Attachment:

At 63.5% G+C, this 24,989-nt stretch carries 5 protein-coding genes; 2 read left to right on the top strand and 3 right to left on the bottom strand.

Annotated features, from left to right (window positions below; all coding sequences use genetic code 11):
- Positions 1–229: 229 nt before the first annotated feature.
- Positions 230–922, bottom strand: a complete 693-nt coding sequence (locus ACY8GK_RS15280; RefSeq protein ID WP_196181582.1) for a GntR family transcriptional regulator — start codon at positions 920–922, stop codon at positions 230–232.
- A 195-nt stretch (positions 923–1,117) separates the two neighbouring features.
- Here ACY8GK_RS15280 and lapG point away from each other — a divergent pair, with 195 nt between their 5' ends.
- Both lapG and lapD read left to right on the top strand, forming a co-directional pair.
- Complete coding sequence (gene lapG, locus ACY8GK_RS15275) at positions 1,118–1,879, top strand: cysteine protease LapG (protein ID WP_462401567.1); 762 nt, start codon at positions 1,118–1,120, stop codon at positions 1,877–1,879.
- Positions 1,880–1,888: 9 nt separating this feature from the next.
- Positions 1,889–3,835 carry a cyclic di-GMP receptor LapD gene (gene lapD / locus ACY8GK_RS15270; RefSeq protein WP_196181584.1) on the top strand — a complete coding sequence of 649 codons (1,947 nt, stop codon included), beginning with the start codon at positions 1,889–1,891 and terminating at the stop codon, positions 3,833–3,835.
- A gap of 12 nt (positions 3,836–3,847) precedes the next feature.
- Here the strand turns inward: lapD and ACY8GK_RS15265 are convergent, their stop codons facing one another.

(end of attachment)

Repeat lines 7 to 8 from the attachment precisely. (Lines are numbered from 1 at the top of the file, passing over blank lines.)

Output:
- Both lapG and lapD read left to right on the top strand, forming a co-directional pair.
- Complete coding sequence (gene lapG, locus ACY8GK_RS15275) at positions 1,118–1,879, top strand: cysteine protease LapG (protein ID WP_462401567.1); 762 nt, start codon at positions 1,118–1,120, stop codon at positions 1,877–1,879.